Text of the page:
AFTER extracting 160 names from a list 1,200 strong, the final selection of a ‘best eleven’ was no easy task.

For Town’s last line of defence I had three candidates in Sam Burton, Peter Downsborough and Fraser Digby. Local boy Burton played right through the 1950’s on his way to more than 500 appearances, while Downsborough performed heroics at Wembley in 1969. But Digby, coming to Swindon as an untried youngster, matured into a first class keeper as the club progressed to the top flight.

In the centre of defence George Hudson and Stan Harland were strong contenders. But Colin Calderwood took on the mantle of captain at just 20, leading the side from the bottom tier to the top.

Alongside him for part of that journey was Shaun Taylor - brave to the extreme and more of an aerial threat than Harland going forward.

On the right at the back Rod Thomas would get the nod in many ‘best’ XIs and Wally Dickenson from the 1920’s came to mind. But Billy Tout could operate anywhere down the right and had a great scoring record from distance or set pieces.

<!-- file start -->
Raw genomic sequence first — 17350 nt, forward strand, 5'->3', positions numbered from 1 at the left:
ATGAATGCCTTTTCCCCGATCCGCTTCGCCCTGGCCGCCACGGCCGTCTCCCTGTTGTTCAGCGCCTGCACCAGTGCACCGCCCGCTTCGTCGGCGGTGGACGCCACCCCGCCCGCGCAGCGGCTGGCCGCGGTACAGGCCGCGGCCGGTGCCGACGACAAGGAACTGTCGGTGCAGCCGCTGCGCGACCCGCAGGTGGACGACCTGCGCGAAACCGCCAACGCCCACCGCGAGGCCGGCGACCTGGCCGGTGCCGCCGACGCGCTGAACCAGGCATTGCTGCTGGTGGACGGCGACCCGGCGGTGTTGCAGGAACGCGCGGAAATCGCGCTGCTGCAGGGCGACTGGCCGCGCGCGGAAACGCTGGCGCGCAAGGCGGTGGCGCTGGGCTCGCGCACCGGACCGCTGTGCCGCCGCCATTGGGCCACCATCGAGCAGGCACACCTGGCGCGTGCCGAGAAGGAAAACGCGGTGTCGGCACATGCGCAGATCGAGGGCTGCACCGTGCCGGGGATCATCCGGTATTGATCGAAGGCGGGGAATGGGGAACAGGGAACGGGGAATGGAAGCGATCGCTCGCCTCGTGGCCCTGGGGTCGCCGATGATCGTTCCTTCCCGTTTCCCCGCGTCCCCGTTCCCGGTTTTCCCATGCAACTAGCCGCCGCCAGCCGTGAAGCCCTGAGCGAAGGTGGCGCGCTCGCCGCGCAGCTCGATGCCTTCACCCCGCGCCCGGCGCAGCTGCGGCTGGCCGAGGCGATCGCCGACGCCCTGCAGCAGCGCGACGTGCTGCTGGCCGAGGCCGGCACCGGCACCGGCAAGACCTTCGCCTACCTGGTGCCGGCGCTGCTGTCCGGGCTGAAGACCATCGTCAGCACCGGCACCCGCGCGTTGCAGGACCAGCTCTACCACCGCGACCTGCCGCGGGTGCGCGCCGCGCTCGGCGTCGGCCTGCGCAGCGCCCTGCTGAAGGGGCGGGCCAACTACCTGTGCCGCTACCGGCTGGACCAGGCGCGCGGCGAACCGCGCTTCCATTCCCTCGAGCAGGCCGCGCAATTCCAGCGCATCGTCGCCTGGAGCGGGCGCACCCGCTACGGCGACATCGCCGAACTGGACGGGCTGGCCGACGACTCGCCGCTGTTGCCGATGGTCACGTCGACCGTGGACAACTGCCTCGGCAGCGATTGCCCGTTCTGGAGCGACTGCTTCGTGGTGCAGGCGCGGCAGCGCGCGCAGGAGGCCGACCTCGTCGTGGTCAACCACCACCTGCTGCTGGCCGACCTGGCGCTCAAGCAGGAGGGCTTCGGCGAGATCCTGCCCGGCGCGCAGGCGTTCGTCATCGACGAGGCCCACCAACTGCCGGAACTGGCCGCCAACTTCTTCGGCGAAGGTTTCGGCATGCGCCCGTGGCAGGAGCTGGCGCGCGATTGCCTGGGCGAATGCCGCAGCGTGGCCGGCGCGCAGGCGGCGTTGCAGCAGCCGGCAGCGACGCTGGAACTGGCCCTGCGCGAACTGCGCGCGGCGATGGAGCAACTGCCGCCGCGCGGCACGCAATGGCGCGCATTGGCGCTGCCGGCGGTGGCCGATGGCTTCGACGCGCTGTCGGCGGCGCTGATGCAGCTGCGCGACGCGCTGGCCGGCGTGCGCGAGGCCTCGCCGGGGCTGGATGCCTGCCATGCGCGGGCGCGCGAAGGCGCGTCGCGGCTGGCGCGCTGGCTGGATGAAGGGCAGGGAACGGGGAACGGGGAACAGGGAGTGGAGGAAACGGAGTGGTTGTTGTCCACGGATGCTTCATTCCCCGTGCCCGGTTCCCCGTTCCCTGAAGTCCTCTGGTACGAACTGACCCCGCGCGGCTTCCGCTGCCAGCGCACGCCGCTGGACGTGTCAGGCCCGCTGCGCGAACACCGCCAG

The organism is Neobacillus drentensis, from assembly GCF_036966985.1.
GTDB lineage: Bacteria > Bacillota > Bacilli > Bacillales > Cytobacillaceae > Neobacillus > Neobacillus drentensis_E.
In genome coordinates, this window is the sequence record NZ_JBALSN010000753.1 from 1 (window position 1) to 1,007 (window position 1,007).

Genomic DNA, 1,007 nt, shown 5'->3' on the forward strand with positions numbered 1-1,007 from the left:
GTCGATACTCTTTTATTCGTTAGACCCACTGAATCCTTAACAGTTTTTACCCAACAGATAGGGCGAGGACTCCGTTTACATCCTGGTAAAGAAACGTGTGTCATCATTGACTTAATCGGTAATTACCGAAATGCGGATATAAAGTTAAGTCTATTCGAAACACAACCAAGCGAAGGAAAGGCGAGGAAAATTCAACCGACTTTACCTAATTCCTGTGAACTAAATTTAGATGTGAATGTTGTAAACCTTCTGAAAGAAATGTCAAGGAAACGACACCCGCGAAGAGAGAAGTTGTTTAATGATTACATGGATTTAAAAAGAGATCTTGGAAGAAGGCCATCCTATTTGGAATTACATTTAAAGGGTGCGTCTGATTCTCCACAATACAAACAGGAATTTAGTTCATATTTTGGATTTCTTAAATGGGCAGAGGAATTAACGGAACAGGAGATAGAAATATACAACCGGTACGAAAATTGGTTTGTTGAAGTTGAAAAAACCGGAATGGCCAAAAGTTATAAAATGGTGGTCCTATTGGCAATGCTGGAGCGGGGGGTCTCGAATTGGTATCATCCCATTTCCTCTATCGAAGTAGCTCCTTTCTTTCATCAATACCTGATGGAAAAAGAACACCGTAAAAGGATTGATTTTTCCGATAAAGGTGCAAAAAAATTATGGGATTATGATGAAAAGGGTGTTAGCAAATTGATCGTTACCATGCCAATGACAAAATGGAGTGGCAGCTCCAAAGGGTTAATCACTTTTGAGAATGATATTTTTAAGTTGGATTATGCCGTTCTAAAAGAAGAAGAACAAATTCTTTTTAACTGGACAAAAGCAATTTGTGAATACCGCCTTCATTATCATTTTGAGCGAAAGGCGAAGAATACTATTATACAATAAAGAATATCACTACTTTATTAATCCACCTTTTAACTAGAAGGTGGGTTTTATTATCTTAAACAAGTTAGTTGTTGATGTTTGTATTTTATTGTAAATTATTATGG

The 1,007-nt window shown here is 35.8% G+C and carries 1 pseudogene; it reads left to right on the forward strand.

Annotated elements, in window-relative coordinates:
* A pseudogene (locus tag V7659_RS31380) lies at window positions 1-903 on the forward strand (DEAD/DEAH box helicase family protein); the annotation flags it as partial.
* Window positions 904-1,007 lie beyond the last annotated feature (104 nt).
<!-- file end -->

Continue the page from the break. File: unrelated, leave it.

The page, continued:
On the left, internationals Jock Walker and Paul Bodin came close but there was really only one choice for me. John Trollope played almost 900 games for the club, where he spent more than half of his 71 years as player, manager and coach.

In the middle a combination of steel and creativity could perhaps include Ray McHale and Alan McLoughlin. But I have Joe Butler and Ernie Hunt, whose paths crossed briefly at Town in 1965.

Butler was a tireless worker and strong tackler, while Hunt provided the guile.

Sitting just behind my front three and given a free role would be Harold Fleming, his prominent aquiline nose picking up the scent of any viable route to goal.

Up front, I think few would argue with the inclusion of Harry Morris and Don Rogers. However, there were many options on the table for a third striker - Maurice Owen, Duncan Shearer and Sam Parkin to name just three.

My vote eventually went to Steve White who, like Owen, cost the club just a signing on fee and gave the club many years’ service - but ‘Chalkie’ scored goals at a higher level.

Alongside him, the muscular Morris bulldozed his way to a goal almost every game for an incredible seven years. And Rogers was simply the most talented and exciting player I have witnessed in the red of Town during my 50 years of watching them.

PAUL PLOWMAN'S GREATEST TEAM SWINDON TOWN XI: Fraser Digby; Billy Tout, Colin Calderwood, Shaun Taylor, John Trollope; Joe Butler, Ernie Hunt, Harold Fleming; Harry Morris, Steve White, Don Rogers.